Research Article

Alcohol-related poisonings in Russia: Obfuscated facts

Sergei V Jargin*

Published: 01/25/2018 | Volume 2 - Issue 1 | Pages: 001-005

Letter to Editor

The problem of the alcohol misuse in Russia is well known; but there is a tendency to exaggerate it, which seems to be used to disguise shortages of the healthcare and public assistance.In this way, responsibility for the relatively low life expectancy is shifted onto the patients, who are supposed to drink excessively. In parallel, there is a tendency to exaggerate successes of the anti-alcohol campaign (1985-1989) and to trivialize the harm caused by the campaign e.g. mass consumption of surrogates [1]. The bias can be illustrated with the example of papers by Yuri Razvodovsky [2-5]. Yuri asked me per e-mail to write a “friendly” letter to the Editor referring to his article. An excerpt from the correspondence is presented here as documentary evidence (Figure 1). In reply, I cited the phrase: “The official statistical data do not support the claims that the… аnti-alcohol campaign contributed to the dramatic growth in fatal poisonings by non-beverage alcohol surrogates” [4] and commented that I witnessed mass poisonings with window cleaner in 1988. Considering the large scale of the window cleaner sales, it was knowingly tolerated by authorities. Poisonings with methanol and organochlorides (used e.g. in dry cleaning) were known to occur as well. Yuri replied that “there are two realities: one, which we both witnessed, and another-official statistics” (Figure 1). Obviously, Razvodovsky should have discussed in his articles the “realities we both witnessed”, i.e. common knowledge and observations, otherwise his papers are misleading.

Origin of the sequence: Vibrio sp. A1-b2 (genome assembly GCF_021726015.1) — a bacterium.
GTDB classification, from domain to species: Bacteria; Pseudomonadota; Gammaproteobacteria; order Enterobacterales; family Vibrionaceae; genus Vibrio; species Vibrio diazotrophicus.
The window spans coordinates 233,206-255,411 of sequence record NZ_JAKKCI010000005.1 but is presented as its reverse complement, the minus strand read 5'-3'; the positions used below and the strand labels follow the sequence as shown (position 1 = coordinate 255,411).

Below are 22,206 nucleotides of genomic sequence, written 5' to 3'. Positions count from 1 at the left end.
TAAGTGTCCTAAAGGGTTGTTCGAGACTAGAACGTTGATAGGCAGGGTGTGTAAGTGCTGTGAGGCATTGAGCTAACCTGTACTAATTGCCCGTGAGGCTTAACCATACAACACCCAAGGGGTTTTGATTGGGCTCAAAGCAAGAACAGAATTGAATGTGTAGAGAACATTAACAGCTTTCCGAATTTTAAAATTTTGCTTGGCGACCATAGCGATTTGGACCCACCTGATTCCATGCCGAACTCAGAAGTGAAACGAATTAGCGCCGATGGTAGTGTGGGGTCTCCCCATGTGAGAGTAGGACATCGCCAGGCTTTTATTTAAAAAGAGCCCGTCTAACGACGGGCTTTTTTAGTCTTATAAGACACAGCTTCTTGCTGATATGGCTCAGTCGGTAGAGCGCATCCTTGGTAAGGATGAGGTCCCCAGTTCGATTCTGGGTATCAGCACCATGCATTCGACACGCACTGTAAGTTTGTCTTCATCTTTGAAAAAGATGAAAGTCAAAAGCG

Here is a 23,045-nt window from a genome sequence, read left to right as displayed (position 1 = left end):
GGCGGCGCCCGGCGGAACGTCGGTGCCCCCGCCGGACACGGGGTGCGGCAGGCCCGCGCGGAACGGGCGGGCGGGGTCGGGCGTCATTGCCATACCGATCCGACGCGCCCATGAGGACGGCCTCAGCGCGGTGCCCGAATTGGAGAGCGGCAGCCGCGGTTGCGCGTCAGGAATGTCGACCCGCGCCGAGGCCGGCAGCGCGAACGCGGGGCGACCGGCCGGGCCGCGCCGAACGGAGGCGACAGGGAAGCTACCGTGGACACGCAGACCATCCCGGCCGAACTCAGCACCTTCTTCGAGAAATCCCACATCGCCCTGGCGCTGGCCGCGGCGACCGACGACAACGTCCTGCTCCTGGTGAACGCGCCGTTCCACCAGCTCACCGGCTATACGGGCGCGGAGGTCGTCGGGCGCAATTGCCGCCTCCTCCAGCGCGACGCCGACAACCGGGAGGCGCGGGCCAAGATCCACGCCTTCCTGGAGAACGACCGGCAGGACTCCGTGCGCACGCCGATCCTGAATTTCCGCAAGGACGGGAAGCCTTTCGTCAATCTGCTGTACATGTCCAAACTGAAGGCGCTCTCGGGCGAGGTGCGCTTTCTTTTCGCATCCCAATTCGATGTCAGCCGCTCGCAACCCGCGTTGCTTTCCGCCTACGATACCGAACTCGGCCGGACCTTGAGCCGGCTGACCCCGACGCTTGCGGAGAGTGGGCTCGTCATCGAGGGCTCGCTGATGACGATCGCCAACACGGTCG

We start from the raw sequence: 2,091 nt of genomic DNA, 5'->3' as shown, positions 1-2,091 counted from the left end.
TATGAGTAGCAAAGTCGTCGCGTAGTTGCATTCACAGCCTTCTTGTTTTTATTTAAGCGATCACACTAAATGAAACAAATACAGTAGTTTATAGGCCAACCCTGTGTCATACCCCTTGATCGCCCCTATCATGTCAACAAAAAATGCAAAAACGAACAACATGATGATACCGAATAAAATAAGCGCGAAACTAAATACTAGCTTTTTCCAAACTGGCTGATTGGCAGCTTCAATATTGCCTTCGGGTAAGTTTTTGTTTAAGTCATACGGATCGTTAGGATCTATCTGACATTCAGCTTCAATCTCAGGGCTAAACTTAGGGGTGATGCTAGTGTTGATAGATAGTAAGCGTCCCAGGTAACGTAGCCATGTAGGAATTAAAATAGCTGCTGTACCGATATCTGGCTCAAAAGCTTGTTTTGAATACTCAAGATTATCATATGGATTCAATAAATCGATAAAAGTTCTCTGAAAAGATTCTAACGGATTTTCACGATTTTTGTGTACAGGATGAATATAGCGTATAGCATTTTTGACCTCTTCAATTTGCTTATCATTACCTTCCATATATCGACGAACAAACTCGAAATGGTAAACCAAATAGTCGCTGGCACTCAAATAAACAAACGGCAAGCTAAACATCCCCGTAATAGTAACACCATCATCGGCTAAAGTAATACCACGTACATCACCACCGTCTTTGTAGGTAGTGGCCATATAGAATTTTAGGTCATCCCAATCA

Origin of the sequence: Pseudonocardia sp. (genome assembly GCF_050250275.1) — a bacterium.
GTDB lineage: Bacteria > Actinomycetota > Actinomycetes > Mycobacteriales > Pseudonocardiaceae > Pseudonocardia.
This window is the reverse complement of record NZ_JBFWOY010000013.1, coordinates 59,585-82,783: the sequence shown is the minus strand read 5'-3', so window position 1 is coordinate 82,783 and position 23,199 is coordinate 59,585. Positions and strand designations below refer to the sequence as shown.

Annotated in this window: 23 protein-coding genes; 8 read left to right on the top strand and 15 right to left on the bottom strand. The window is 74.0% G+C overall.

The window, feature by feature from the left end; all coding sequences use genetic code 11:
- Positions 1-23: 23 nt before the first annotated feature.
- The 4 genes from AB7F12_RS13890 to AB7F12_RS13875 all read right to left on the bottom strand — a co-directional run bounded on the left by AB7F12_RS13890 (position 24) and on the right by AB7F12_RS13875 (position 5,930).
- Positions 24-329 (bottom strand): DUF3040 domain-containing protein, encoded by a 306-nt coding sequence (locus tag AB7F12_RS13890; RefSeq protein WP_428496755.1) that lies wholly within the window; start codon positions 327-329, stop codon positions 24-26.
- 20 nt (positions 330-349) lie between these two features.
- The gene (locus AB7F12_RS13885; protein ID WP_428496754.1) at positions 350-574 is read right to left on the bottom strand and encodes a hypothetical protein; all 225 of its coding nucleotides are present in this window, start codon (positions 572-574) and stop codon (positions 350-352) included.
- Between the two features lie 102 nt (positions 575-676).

Read Full Article HTML DOI: 10.29328/journal.jatr.1001005 Cite this Article


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